Make Motherhood
—Inclusive

by Cat Dunlop

I was told I might have problems getting pregnant, due to my BMI.

In fact, I fell pregnant the first month of trying. 

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So then came the next barrage of warnings and with them anxiety: miscarriage; gestational diabetes; blood clots; preeclampsia; still birth; cerebral palsy; post partum hemorrhage: the list went on and on.

And the guilt, for putting my baby at risk. And for the additional costs to the NHS. And for those slim women out there staring sadly at one line on the stick every month. And for those just a stone or two overweight who are denied IVF until they loose weight. Why am I more deserving than them?

At every step my joy was measured and tempered. Risks and warnings everywhere. Extra tests and scans; consultant lead care; specialist midwives; personalised growth charts; anaesthesiologists appointments (for when I inevitably “failed” in labour). The words ‘bariatric … high risk …’ appearing everywhere.

I had to smile pleasantly and try and make it as unawkward as possible when people asked if I wanted a water birth or a home birth explaining I didn’t have choices like that. I needed continual monitoring and possible intervention. Because of my weight.

The midwife whispering to the student “Don’t worry if you can’t find the heartbeat at first or you need help”, the ultrasound technician asking me four times “Are you sure you’ve been checked for gestational diabetes?”, the scan notes that said “poor image due to maternal BMI”. When I lost 10kg due to pregnancy sickness I was praised without anyone really asking if I was ok in myself and in my mind.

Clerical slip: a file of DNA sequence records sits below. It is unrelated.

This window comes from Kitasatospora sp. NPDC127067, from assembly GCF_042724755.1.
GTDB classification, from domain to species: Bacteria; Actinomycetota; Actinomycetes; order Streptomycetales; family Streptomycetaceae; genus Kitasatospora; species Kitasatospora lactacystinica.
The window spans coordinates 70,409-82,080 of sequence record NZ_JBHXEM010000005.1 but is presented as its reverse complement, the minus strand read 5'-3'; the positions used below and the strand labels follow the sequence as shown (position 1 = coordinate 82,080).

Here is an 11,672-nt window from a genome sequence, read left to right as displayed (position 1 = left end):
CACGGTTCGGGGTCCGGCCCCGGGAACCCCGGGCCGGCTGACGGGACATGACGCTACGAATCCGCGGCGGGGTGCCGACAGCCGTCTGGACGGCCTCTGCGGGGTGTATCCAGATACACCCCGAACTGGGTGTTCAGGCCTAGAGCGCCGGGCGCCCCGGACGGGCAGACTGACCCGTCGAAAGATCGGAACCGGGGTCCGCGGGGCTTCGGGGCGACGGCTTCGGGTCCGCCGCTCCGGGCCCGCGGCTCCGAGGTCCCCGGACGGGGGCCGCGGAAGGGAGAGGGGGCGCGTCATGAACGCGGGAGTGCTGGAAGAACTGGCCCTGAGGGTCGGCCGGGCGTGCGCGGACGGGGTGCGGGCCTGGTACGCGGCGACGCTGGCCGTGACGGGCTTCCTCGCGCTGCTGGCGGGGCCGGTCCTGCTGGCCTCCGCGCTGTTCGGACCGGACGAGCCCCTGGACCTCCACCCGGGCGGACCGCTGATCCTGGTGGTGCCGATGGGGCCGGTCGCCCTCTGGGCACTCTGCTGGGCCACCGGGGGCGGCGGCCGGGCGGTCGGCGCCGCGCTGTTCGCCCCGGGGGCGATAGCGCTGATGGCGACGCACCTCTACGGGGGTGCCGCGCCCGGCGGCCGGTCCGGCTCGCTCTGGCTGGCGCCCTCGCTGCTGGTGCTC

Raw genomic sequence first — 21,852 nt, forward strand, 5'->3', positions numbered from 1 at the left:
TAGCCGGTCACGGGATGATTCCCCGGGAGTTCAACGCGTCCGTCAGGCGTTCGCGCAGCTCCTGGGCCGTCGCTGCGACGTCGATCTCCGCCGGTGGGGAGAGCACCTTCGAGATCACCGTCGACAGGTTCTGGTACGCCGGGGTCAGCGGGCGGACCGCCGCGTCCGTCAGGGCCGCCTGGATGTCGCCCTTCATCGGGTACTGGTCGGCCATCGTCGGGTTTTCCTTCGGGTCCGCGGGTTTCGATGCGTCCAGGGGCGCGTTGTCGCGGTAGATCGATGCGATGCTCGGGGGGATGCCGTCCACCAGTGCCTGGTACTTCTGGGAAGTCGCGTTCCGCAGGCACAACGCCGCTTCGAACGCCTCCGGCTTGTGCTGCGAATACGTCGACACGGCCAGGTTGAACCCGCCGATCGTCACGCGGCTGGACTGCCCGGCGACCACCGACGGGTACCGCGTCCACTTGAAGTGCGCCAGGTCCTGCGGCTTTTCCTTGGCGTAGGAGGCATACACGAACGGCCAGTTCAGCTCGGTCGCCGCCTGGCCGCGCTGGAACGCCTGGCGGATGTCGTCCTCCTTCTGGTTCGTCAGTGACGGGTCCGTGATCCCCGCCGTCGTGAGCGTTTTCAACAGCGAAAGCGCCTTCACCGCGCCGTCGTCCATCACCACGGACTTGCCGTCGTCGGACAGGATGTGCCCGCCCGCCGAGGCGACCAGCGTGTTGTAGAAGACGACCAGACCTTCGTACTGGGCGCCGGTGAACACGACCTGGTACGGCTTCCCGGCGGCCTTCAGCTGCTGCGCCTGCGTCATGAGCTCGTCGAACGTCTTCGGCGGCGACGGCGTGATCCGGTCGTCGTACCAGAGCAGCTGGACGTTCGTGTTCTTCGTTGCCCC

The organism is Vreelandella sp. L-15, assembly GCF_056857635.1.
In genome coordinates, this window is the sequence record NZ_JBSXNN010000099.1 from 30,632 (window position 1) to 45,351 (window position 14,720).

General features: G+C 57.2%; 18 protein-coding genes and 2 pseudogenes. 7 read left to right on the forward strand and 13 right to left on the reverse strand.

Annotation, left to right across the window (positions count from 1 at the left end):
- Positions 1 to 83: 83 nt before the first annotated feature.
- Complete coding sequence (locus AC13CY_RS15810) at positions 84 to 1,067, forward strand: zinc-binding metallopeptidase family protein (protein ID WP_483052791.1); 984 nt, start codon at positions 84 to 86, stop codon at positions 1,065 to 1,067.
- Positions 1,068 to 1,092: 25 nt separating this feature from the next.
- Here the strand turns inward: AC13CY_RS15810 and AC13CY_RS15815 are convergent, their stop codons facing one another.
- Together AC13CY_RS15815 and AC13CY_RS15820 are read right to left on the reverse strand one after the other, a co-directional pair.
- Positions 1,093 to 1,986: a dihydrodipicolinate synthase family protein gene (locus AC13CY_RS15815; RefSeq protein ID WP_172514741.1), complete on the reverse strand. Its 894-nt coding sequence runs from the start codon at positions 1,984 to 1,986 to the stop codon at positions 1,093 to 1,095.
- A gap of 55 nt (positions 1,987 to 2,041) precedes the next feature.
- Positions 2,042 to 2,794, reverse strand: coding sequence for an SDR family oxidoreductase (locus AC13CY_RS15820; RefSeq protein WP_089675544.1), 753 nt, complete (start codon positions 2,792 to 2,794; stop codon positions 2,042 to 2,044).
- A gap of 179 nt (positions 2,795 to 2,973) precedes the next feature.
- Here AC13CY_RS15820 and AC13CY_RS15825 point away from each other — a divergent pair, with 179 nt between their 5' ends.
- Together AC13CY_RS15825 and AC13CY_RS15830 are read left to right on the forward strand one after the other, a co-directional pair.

I didn’t mind. I felt grateful for the extra care.  Care which was offered professionally and for the most part compassionately but that continually found me treating the fine line between informed preparation and abject terror. 

And I also felt sad. I didn’t have a bump. No cute photoshoot for me. No grannies patting my belly and telling me I look lovely. I had to tell people I was pregnant. No one could tell. And even if they did, no one will risk asking the fat lady if she’s expecting. 

The ladies in my aqua-natal class didn’t believe me when I told them I was 36 weeks. 

I started to panic that when I had my inevitable still birth that no one would even believe I was pregnant in the first place because it all seemed so implausible. 

It became imperative to me to be as healthy as possible, to prove the stats wrong. If my blood pressure raised a mere two points I would start to panic. I must doing everything right, not a foot wrong, exercise every day, no refined sugar, eat your greens.

I must have a vaginal birth; I must breast feed; I must baby lead wean. These things will protect my baby against obesity, won’t they. Won’t they? (Does it matter I had all these factors in my favour). 

And here I am, two healthy pregnancies, two uncomplicated births and two perfect babies later. I realise now that I should have trusted my body because whilst it is fat, it is strong and it is healthy. I still worry and feel guilty (what mum doesn’t?) but I am here in solidarity with all those ladies out there worrying about their fertility and worrying about their maternal health and feeling ashamed and guilty that your pregnancy journey isn’t like other peoples but feeling like you can’t voice that because it’s just too embarrassing. 

Of course the road might be tough, but it also might be smooth plain sailing. Either way, you are not alone. You have every right to enjoy your pregnancy and every right to the joy of motherhood.